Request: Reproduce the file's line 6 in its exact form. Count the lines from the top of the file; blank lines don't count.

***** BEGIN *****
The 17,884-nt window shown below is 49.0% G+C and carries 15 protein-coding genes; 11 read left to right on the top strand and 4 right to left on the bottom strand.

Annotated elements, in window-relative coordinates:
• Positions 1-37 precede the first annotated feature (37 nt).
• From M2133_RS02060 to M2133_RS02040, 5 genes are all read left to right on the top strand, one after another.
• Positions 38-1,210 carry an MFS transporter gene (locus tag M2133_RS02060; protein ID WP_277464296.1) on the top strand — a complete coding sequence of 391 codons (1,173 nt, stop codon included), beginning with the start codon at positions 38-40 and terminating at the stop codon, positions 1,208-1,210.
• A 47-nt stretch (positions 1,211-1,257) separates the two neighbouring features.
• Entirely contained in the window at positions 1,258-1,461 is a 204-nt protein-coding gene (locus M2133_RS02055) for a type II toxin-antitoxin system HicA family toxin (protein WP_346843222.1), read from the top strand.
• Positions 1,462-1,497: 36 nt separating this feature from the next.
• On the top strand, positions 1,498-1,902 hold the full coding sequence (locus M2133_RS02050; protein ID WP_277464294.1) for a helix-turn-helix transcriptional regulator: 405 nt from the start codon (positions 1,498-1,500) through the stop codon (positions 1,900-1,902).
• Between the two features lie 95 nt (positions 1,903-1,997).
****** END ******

• A 47-nt stretch (positions 1,211-1,257) separates the two neighbouring features.